In January 1965, Foyt qualified and ran in the front of the pack most of the day with Dan Gurney and Parnelli Jones in the Motor Trend 500 at Riverside. Parnelli retired with mechanical issues, leaving Gurney and Foyt to contest the lead. Late in the race, dueling with Gurney, Foyt spun. His car refired, and he charged through the field in an attempt to regain lost positions. After running hard to catch leader Gurney, Foyt's brakes failed entering turn nine at the end of Riverside's mile-long, downhill back straight. Foyt turned the car into the infield at more than 100 mph, was launched off an embankment, dropped into a lower area and slammed into a sandy embankment, violently tumbling end-over-end several times. The track Doctor at Riverside International Raceway pronounced Foyt dead at the scene of the severe crash, but fellow driver Parnelli Jones revived him after seeing movement. Foyt suffered severe chest injuries, a broken back, and a fractured ankle. Footage of his flipping No. 00 Ford, owned by Holman Moody, is featured in the final scene of the movie Red Line 7000.
Foyt is famous for winning the prestigious 24 Hours of Le Mans race in his first and only attempt, in 1967; Foyt drove a Ford GT40 Mk IV, partnered with Dan Gurney and entered by Carroll Shelby's team. Prior to the race, he had angered the French fans and press by remarking that the notoriously fast and dangerous tree-lined course was "nothin' but a little old country road." Also, he reportedly only got 10 laps of pre-race practice. But when Gurney overslept and missed a driver change in the middle of the night, Foyt was forced to double-stint and wound up driving nearly 18 hours of the 24-hour race. Foyt also later won the 12 Hours of Sebring and 24 Hours of Daytona in 1985 driving Porsches, making him one of only 12 drivers to complete the "triple crown" of endurance racing.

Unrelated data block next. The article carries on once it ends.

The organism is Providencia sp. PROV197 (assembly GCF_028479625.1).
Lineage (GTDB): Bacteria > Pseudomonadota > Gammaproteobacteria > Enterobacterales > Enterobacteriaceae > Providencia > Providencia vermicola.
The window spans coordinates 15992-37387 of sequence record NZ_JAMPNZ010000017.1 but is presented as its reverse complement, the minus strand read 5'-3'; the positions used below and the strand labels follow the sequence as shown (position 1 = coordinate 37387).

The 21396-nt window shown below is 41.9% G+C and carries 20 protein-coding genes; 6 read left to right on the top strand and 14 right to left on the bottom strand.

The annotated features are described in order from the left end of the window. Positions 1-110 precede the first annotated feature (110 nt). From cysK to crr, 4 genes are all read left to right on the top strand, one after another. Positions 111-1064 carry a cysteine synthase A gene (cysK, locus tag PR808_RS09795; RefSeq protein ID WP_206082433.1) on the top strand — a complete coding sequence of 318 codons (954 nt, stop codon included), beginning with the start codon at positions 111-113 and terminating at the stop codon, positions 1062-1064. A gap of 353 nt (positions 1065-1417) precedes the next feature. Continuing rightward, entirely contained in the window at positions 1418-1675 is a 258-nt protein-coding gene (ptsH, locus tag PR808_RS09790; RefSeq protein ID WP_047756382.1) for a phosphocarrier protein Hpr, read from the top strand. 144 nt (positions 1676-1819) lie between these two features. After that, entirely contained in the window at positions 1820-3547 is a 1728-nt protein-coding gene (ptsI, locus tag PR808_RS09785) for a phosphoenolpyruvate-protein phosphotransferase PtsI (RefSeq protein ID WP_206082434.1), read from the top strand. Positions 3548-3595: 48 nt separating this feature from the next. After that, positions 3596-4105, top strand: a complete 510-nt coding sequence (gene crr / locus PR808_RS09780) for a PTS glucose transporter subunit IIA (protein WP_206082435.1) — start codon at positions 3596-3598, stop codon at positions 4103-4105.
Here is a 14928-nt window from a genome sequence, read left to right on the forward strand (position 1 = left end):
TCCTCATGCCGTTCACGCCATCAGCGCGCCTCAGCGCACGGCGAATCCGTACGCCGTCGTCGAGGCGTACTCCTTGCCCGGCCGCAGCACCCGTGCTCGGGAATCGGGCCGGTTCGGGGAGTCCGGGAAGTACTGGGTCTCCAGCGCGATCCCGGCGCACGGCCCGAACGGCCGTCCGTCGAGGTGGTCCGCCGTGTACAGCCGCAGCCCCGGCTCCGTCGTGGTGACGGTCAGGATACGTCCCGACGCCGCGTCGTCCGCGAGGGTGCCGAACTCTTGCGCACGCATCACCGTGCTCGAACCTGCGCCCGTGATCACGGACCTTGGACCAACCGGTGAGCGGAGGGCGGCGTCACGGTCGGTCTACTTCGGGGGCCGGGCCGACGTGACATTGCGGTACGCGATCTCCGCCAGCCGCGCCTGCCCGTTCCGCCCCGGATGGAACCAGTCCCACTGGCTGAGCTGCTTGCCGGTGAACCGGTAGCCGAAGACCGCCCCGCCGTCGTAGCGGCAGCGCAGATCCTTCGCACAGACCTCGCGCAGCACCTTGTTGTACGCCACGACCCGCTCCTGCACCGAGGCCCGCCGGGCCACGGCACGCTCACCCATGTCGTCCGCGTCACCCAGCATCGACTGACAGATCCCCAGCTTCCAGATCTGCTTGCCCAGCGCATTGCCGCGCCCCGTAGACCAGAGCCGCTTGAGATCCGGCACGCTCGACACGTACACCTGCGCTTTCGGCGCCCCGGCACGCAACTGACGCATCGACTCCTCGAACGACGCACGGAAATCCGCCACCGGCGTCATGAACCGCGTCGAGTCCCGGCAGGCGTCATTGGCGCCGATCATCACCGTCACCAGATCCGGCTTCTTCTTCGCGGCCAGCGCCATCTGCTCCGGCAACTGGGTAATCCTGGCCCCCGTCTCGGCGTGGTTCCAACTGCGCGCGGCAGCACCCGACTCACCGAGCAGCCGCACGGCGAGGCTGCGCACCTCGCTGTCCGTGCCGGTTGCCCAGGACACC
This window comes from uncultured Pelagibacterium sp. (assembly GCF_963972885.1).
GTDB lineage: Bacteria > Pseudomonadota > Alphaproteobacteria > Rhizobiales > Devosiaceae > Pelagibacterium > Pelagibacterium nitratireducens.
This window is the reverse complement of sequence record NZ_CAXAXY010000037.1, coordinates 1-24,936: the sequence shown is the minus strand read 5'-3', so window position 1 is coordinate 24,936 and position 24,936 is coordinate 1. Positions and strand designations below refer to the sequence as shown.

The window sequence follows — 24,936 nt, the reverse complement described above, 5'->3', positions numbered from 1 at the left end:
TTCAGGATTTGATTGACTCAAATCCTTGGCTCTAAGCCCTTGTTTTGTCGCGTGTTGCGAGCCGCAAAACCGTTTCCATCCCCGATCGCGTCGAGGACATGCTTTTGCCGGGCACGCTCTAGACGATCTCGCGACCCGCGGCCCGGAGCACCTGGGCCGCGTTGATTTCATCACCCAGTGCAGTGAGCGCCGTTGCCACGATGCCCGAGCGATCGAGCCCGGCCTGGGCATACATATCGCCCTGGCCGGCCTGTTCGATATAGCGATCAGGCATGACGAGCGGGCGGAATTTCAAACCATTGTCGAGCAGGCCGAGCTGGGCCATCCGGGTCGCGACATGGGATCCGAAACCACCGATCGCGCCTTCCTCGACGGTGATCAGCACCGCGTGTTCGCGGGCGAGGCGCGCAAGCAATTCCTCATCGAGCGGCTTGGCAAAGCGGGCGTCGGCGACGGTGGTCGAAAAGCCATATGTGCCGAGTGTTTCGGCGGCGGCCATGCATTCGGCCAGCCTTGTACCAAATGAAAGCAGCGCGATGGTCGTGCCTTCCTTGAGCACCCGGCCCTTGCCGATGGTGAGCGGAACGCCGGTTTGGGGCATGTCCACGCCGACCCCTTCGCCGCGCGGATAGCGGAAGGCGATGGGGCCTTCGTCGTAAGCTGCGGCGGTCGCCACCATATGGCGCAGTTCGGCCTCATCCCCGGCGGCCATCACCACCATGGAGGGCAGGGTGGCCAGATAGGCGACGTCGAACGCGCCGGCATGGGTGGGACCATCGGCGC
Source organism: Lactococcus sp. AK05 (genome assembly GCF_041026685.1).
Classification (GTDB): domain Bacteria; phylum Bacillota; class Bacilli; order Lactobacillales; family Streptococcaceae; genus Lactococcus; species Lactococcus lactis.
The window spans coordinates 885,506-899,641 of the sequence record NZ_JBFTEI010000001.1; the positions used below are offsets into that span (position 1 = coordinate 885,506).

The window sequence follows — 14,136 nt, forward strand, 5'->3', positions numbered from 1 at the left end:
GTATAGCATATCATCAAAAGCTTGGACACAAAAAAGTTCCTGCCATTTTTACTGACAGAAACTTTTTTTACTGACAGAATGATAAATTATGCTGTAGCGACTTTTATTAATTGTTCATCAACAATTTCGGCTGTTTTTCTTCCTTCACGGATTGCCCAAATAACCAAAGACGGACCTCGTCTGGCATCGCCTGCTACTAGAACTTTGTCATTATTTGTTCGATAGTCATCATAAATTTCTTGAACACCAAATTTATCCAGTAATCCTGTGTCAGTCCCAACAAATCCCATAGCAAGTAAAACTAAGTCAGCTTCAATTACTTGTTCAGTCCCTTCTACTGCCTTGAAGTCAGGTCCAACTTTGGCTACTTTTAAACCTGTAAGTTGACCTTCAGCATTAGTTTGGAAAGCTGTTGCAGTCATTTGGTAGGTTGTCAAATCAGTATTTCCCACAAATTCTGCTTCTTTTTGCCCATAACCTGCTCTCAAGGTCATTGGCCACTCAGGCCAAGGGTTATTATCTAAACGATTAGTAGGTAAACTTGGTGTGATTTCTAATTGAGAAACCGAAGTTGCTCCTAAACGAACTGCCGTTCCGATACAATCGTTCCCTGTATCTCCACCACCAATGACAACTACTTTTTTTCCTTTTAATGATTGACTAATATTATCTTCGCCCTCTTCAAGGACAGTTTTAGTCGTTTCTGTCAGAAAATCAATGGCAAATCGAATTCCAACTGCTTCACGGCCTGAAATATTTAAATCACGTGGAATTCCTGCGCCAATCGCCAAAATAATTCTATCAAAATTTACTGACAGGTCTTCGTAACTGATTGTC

He was the champion in USAC's stock car in 1968, 1978, and 1979. He finished second in 1963 and 1969, and third in 1970. Among his wins in USAC stock car racing was his 1964 win at the Billy Vukovich Memorial 200 at Hanford Speedway in California. He also was a multiple winner in USAC stockers at Milwaukee, Texas World Speedway, and Michigan International Speedway.
Foyt won the 1971 and 1972 races at the Ontario Motor Speedway for Wood Brothers Racing. The track was shaped like the Indianapolis Motor Speedway. The 1972 race was his last NASCAR points win; his final win in a NASCAR race was in the first of Daytona's 125-mile qualifying heats in 1978, driving a self-fielded superspeedway Buick.
He is the only driver to win the Indianapolis 500 (which he won four times), the Daytona 500, the 24 Hours of Daytona, and the 24 Hours of Le Mans. Foyt won the International Race of Champions all-star racing series in 1976 and 1977. In the NASCAR stock car circuit, he won the 1964 Firecracker 400 and the 1972 Daytona 500. Foyt survived three major crashes that caused serious injuries, and narrowly escaped a fourth. Foyt's success has led to induction in numerous motorsports halls of fame.
In the 1977 Indianapolis 500, Foyt ran out of fuel, and had to make a pit stop. He had to make up around 32 seconds on Gordon Johncock. Foyt made up 1.5 to 2 seconds per lap by turning up his turbo boost, which risked destroying the engine. Johncock's own engine expired just as Foyt had closed to within eight seconds after both drivers' final pit stops, and Foyt passed for the win.
In 1981, Foyt was involved in an accident at the Michigan 500 and nearly lost an arm. It took him a while to get back to full fitness; and at the Indy 500 the following year he qualified third.